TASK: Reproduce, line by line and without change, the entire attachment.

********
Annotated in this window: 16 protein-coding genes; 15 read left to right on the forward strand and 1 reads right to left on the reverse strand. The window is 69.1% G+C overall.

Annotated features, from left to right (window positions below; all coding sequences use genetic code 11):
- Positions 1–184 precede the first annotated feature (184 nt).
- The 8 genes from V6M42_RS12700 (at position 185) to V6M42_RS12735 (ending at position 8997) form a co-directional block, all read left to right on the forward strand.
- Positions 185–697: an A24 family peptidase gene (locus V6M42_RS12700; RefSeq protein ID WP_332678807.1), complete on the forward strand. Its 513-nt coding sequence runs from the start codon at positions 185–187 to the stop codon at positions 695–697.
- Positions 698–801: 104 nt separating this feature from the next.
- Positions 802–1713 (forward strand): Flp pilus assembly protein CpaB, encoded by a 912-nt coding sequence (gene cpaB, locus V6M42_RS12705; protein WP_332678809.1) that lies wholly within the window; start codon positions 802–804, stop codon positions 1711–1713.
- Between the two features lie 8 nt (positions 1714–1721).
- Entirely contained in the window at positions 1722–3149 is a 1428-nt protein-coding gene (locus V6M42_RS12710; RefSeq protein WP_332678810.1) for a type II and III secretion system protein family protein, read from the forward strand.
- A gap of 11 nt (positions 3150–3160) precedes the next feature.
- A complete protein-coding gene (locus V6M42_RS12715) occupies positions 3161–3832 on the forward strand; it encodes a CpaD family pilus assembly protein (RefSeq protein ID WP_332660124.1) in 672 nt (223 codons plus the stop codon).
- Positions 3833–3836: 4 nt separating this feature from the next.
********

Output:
Annotated in this window: 16 protein-coding genes; 15 read left to right on the forward strand and 1 reads right to left on the reverse strand. The window is 69.1% G+C overall.

Annotated features, from left to right (window positions below; all coding sequences use genetic code 11):
- Positions 1–184 precede the first annotated feature (184 nt).
- The 8 genes from V6M42_RS12700 (at position 185) to V6M42_RS12735 (ending at position 8997) form a co-directional block, all read left to right on the forward strand.
- Positions 185–697: an A24 family peptidase gene (locus V6M42_RS12700; RefSeq protein ID WP_332678807.1), complete on the forward strand. Its 513-nt coding sequence runs from the start codon at positions 185–187 to the stop codon at positions 695–697.
- Positions 698–801: 104 nt separating this feature from the next.
- Positions 802–1713 (forward strand): Flp pilus assembly protein CpaB, encoded by a 912-nt coding sequence (gene cpaB, locus V6M42_RS12705; protein WP_332678809.1) that lies wholly within the window; start codon positions 802–804, stop codon positions 1711–1713.
- Between the two features lie 8 nt (positions 1714–1721).
- Entirely contained in the window at positions 1722–3149 is a 1428-nt protein-coding gene (locus V6M42_RS12710; RefSeq protein WP_332678810.1) for a type II and III secretion system protein family protein, read from the forward strand.
- A gap of 11 nt (positions 3150–3160) precedes the next feature.
- A complete protein-coding gene (locus V6M42_RS12715) occupies positions 3161–3832 on the forward strand; it encodes a CpaD family pilus assembly protein (RefSeq protein ID WP_332660124.1) in 672 nt (223 codons plus the stop codon).
- Positions 3833–3836: 4 nt separating this feature from the next.